Payne Furnace Efficiency Review

What makes a furnace efficient? According to Energy Star—the universally accepted rating that accurately depicts efficiency—two things define furnace efficiency: competency in performance and overall state of quality.

How does Payne furnace efficiency stack up to other popular brands according to Energy Star?

Energy Star utilizes The Annual Fuel Utilization Efficiency (the AFUE) percentage to measure both heating and cooling efficiency. The higher the percentage on a scale of 1 to 100, the more efficient a unit (or group of models) is thought to be.

4 model series are listed on Energy Star’s rating list. While two hold a dramatic 95% rating, the other two slowly reduce in efficiency ratings. If you’re in the market for a Payne model, then here are the ratings from Energy Star that will interest you:

Model series PG9YAB (gas) rates 95%
All models beginning with PG9 (gas) rate 92%
All models beginning with 490AAV (gas) rate 91.5%
All models beginning with PG9MAB (gas) rate 90-92.1%

How does Payne furnace efficiency compare to other top brands? Their percentile ratings are not far off from the leading popular consumer brands.

Luxaire rates in the 90 to 98 percent range, Coleman rates in the 91 to 98 percent range, and Westinghouse rates in the 90 to 97 percent range. While Payne models might not make that 97-98% mark that these other leading brands flesh out, their price differences makes a meager 2-3% difference a bit of a moot point for many customers.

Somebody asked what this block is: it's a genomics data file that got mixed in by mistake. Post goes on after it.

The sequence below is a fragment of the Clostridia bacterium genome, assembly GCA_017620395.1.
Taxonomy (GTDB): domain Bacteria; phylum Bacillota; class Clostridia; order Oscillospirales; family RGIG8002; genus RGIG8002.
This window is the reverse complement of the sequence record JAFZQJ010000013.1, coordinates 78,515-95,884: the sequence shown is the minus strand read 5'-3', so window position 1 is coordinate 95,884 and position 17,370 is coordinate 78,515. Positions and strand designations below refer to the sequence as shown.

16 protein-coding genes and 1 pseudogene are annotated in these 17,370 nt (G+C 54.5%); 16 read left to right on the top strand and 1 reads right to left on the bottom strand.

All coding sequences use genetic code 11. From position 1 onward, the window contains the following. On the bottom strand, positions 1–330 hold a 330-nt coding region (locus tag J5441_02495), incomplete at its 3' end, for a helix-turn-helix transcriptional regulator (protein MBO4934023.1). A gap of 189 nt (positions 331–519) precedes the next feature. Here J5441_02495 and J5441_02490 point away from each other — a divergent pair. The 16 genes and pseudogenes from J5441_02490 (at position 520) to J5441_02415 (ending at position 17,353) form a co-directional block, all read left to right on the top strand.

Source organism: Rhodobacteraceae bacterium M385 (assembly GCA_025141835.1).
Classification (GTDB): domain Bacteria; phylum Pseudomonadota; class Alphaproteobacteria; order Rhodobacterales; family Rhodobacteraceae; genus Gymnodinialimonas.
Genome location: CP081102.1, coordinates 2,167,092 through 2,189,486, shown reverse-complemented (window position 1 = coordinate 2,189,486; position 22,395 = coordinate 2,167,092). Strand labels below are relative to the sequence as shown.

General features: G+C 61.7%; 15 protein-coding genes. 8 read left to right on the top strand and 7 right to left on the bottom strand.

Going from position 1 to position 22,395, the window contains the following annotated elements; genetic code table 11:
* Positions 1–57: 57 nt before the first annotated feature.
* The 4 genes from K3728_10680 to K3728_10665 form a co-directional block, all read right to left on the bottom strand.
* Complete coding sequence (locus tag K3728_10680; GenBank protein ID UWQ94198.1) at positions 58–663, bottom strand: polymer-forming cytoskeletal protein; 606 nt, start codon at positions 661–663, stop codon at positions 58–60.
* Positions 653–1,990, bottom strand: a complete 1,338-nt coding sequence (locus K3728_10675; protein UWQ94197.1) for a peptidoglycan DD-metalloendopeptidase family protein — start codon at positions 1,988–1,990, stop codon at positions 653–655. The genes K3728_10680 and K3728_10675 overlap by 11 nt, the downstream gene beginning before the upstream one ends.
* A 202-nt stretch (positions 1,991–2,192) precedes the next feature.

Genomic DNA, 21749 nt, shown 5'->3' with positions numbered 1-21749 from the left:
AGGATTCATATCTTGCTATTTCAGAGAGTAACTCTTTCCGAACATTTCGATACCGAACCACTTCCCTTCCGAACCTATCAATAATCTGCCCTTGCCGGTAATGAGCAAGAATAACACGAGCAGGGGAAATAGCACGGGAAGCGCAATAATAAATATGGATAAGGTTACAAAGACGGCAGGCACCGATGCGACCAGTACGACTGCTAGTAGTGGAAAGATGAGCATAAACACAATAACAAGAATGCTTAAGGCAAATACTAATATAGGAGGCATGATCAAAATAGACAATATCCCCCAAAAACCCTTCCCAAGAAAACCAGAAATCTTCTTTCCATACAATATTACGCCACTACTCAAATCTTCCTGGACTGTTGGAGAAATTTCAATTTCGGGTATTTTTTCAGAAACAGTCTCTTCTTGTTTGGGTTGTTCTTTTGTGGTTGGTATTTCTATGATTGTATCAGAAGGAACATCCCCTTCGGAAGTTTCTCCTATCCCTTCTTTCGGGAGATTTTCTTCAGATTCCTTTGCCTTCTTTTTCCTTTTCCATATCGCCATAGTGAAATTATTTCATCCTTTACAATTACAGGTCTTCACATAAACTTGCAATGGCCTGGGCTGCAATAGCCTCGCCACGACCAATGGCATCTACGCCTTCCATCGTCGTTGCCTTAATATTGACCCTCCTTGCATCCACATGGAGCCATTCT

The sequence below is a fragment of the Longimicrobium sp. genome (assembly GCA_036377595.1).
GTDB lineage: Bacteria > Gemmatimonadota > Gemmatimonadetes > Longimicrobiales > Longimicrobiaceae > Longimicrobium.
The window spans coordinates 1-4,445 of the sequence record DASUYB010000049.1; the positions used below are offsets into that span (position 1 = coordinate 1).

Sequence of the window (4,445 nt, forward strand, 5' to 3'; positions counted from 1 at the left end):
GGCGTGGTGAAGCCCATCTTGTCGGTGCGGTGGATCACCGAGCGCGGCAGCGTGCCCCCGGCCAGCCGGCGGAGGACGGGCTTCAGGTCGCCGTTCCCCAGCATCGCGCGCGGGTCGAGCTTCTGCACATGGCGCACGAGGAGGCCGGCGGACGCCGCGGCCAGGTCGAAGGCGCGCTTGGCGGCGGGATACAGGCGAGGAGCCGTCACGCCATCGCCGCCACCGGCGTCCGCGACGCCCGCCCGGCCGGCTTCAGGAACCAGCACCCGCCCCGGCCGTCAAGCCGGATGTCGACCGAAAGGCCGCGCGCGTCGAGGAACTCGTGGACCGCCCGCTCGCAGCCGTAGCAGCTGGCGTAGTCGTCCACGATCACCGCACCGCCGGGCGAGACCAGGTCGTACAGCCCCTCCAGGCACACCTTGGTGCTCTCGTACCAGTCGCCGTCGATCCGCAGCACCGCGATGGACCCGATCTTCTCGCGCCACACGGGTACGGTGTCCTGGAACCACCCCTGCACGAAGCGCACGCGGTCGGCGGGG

The real deciding factor on efficiency for consumers is their bill. After all, a rating can scream efficiency but if you don’t see it where it counts most—in your wallet—then it doesn’t really mean much. Consumer reviews indicate that most owners do see a drop in their overall cost in the course of a year.

However, many consumers complain of numerous breakdowns and service visits to keep their units in good working order. In the end, Payne furnace efficiency is more a matter of opinion per consumer than a clear cut percentage. You must weigh the Energy Star rating against cost and consumer satisfaction.

Originally posted 2011-08-17 09:13:38.